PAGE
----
The question was simple, please make a search display template that looks as much as a SharePoint list as possible. The template needs sorting and filtering options, a document preview and the possibility to show extra, non crucial information within the document preview.

We found out that there are few solutions available for displaying the results as a list view, filtering and document preview. But most of them do one or the other while we needed all of them combined. So we decided to build it ourselves. The files we started building from can be found at the following GitHub link, these will lay the groundwork for displaying the results in list format. The folder will contain several files, but we are only going to use Control_List_Table.html and Item.List.Item.html.

To start off, we wanted to be sure the customer knew that we would not implement every functionality of a list, this would take us to far.

Adding the display template

The files you downloaded can be uploaded in the Content Web Parts folder under Display Templates folder. The exact upload location of the display templates does not matter, as long as it is in the Display Templates folder under the masterpage gallery. The meta data fields which show up when the files are uploading, can be ignored.

As seen in the screenshot above, on the right side, SharePoint will automatically generate one JavaScript file for each item uploaded. When you modify the html files, make sure to publish the files. This can be done by right clicking on the items you just uploaded and clicking on ‘Publish’. Else you might find that not everyone can see your changes.

Before the display template can be configured, the search managed properties that will be used in the display template must be configured correctly. The display template has sorting functionality, in order for this to work, the sorting option on the managed properties that need to be sortable must be selected.


As you can see in the screenshot, we added a document preview to the list for every item. The document preview will show up if you click on the ellipsis of an item.  The buttons you see when the preview is open are also added and the information displayed (like author) is configurable in the web part which we will discuss further in this blog.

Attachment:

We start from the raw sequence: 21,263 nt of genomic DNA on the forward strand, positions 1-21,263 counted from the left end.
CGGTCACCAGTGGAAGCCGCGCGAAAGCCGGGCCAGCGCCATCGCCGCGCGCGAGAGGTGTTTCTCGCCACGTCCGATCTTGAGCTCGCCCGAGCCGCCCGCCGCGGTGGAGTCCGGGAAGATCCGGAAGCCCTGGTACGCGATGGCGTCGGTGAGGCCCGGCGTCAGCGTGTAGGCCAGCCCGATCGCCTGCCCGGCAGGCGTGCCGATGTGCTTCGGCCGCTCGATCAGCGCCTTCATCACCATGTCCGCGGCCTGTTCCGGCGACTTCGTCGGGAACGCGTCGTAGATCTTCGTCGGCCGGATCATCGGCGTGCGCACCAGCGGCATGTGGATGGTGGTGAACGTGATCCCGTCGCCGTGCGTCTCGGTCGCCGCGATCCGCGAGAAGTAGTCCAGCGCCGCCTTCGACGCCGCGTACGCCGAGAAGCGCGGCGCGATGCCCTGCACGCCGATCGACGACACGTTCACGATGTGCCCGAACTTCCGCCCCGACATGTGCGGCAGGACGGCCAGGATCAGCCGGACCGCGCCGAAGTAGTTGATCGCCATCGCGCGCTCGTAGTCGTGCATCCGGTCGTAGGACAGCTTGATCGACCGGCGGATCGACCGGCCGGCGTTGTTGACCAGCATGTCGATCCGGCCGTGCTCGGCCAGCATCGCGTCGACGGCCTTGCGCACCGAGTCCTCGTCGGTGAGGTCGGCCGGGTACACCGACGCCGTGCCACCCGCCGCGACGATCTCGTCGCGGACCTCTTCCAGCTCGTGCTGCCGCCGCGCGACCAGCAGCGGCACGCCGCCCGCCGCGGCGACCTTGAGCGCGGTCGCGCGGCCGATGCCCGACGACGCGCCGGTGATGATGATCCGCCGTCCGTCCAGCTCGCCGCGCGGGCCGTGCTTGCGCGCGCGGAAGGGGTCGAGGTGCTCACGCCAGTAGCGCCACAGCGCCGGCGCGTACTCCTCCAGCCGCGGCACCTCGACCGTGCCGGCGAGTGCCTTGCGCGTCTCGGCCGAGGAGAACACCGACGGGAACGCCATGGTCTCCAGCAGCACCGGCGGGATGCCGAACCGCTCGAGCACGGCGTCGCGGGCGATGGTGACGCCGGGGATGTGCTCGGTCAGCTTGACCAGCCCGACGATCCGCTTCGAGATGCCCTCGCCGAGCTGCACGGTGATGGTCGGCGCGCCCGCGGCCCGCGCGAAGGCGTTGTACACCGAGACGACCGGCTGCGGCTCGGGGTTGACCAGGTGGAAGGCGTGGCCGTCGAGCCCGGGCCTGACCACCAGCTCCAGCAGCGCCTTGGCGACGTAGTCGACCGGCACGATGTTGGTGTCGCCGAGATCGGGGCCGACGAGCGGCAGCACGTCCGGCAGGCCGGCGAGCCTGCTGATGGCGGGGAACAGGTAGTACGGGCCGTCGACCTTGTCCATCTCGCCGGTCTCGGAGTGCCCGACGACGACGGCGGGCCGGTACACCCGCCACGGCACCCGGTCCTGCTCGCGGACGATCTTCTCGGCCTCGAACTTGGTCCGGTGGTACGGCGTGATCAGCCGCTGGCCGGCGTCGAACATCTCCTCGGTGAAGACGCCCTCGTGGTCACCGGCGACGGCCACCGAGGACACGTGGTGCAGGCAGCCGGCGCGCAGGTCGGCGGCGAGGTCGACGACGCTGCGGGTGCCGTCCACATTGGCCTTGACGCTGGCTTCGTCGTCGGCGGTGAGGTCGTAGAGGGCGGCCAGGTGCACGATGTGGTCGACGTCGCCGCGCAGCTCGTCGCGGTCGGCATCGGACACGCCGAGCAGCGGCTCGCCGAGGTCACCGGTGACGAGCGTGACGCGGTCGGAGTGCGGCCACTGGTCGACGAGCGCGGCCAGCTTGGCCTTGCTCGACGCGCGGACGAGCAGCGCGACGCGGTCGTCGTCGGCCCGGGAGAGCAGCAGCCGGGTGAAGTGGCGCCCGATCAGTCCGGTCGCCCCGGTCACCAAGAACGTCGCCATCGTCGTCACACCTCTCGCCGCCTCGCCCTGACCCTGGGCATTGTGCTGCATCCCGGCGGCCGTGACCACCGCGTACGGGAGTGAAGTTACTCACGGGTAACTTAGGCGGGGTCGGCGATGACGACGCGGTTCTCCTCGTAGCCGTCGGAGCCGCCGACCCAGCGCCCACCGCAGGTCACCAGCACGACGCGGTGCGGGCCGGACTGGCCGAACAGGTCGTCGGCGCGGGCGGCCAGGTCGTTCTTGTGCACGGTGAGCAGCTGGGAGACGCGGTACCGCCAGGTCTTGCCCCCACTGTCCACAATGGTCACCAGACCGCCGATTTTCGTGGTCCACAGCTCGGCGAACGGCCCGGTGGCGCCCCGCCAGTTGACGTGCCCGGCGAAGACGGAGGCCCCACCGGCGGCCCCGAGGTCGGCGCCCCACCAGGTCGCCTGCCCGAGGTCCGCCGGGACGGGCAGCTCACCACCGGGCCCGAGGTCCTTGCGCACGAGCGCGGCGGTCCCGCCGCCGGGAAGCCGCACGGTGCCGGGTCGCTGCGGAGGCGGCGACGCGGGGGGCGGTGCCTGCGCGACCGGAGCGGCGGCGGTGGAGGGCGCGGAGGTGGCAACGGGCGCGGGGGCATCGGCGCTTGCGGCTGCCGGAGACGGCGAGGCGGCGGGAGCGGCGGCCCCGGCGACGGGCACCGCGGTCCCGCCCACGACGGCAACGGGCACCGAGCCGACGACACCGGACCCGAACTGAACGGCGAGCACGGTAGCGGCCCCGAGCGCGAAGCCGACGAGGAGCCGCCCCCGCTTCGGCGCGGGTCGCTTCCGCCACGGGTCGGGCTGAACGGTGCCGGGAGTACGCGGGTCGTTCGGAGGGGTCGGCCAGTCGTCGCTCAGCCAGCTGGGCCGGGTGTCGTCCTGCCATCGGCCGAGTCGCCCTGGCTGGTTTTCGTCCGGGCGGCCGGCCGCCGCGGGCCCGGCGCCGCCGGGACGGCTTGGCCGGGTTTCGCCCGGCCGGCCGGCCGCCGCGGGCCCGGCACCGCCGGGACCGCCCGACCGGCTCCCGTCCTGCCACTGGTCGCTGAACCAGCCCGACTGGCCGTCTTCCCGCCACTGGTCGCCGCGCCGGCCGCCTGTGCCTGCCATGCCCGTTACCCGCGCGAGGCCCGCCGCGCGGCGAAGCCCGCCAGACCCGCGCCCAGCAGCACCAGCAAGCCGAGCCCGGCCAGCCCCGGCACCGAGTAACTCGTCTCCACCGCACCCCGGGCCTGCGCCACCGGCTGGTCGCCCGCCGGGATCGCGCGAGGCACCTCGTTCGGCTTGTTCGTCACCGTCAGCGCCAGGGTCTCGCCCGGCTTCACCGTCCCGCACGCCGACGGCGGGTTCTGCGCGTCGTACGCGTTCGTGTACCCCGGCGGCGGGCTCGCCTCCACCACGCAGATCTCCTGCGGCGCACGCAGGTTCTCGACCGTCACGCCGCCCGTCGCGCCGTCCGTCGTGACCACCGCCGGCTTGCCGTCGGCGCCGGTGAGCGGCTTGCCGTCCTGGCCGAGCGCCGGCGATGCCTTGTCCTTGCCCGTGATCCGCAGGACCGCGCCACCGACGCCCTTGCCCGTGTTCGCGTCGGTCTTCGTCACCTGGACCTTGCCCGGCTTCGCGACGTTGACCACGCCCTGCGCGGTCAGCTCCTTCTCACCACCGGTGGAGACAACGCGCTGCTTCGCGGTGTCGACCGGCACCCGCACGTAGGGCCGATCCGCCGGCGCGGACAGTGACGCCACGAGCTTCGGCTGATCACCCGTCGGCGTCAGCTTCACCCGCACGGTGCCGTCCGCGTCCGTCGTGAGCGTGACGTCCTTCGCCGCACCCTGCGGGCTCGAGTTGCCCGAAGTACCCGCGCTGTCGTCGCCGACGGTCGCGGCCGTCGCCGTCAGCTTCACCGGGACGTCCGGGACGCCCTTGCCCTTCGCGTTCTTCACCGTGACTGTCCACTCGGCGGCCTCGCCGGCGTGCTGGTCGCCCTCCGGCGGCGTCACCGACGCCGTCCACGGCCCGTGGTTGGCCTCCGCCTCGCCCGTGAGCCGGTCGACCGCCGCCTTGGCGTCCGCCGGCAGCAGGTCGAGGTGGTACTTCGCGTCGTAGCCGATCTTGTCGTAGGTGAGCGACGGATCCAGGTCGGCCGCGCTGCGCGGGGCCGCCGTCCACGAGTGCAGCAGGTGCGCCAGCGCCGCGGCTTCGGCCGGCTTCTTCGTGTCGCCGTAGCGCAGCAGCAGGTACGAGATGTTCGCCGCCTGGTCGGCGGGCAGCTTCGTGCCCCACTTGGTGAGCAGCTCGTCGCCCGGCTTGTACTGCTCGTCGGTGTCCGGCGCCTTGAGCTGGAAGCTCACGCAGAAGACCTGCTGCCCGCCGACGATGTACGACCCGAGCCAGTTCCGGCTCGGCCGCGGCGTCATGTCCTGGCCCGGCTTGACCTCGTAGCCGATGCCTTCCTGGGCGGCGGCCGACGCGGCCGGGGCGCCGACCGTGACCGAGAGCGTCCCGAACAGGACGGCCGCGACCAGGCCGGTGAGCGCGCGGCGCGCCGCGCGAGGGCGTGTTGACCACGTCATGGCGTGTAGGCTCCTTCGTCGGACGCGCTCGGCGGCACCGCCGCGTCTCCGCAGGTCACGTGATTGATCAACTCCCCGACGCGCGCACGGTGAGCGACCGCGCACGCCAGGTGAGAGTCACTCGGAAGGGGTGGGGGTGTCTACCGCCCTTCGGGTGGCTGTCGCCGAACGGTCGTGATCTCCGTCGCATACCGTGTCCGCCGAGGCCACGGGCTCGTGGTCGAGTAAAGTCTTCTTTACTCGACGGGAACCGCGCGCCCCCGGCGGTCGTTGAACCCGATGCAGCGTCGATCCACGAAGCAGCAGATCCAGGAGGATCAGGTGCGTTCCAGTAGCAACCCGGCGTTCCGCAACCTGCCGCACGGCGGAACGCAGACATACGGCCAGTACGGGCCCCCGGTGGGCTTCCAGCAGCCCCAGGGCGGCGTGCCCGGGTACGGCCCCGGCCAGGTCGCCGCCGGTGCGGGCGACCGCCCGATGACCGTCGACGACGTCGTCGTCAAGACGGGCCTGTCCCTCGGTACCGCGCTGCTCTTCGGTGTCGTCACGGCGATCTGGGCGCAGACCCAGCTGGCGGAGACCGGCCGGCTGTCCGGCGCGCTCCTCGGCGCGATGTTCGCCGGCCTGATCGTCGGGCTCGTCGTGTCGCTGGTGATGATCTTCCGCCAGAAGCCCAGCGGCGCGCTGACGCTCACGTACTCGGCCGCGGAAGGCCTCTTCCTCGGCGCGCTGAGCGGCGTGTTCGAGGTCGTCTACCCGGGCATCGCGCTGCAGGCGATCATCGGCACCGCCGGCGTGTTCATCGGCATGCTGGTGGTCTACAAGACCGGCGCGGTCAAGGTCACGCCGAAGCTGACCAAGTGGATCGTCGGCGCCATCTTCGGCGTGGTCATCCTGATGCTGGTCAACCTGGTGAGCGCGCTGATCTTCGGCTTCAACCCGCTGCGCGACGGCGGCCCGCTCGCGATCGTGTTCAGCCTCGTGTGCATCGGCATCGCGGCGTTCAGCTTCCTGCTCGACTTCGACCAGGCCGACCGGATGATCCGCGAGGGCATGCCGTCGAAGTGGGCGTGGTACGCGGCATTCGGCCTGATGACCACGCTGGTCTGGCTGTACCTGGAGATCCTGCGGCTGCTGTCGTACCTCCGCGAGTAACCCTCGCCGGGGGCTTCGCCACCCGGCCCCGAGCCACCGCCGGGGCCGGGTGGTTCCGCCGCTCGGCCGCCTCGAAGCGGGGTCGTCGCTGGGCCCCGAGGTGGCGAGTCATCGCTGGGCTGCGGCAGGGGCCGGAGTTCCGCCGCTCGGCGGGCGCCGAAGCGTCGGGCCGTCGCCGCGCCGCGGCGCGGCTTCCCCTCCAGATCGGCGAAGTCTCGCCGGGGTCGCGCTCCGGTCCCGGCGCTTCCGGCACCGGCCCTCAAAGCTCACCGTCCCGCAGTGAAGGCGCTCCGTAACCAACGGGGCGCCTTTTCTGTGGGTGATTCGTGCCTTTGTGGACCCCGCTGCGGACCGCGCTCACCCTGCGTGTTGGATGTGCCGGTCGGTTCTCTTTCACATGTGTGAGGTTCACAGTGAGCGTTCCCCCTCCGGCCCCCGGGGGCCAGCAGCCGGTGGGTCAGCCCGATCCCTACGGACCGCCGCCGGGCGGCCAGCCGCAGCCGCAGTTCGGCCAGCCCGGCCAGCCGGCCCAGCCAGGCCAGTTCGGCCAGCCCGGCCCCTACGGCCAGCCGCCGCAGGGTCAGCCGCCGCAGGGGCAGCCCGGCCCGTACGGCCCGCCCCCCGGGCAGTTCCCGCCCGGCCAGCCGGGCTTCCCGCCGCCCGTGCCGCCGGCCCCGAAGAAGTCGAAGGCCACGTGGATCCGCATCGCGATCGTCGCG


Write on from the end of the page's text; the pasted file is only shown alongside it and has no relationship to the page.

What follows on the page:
Another thing we added are the sorting options hidden behind that little triangle next to the column name, as in a list. This is done as following: 


One of the downsides of trying to copy something, is that you can’t copy it for 100%. One of those things is that you can’t sort very well on for example a date. In the search results the results are not seen as type they are, but just as text. So if you want to sort a date column, it will not work properly because it is not seen as a date, but as a text type.

Filtering can be done by connecting a search box web part to the content search web part. This will filter the search results.


The snippet below will render the menu when clicking on the small triangle in the column header.

* Header menu					 *
spikes.Header.Menu = function() {
	return {
		showMenu: function(element) {
			var headerElement = element.parentElement.parentElement;
			var menuElements = headerElement.getElementsByClassName("ms-core-menu-box");
			if (menuElements.length > 0) {
				var menuElement = menuElements[0]; = element.offsetLeft + 17 - 127 + "px";
				menuElement.className = menuElement.className.replace('hidesortmenu','');

Display template configuration

To use the display template, you need to add a content search web part to a page in SharePoint and configure it correctly.

As we discussed earlier, you can change the information displayed in the document preview by adding properties like in the screenshot.

The properties under HeaderTitles will change the name of the columns of the search results. If it is left empty, the managed property names will be used as column names. We added this functionality because Managed properties don’t always have a logical name.

The PreviewDialogTitle option is used in order to set the value of a certain managed property of the document as title of the document preview.

The managed properties that are not important, and don’t need their own column can still be visualized on the preview panel.

The final result will look something like this.


Thanks for reading, feel free to comment in the section bellow.

Danny Cloots

Danny Cloots

O365 Developer @ Spikes

Rens Oosterbos

Rens Oosterbos

O365 Developer @ Spikes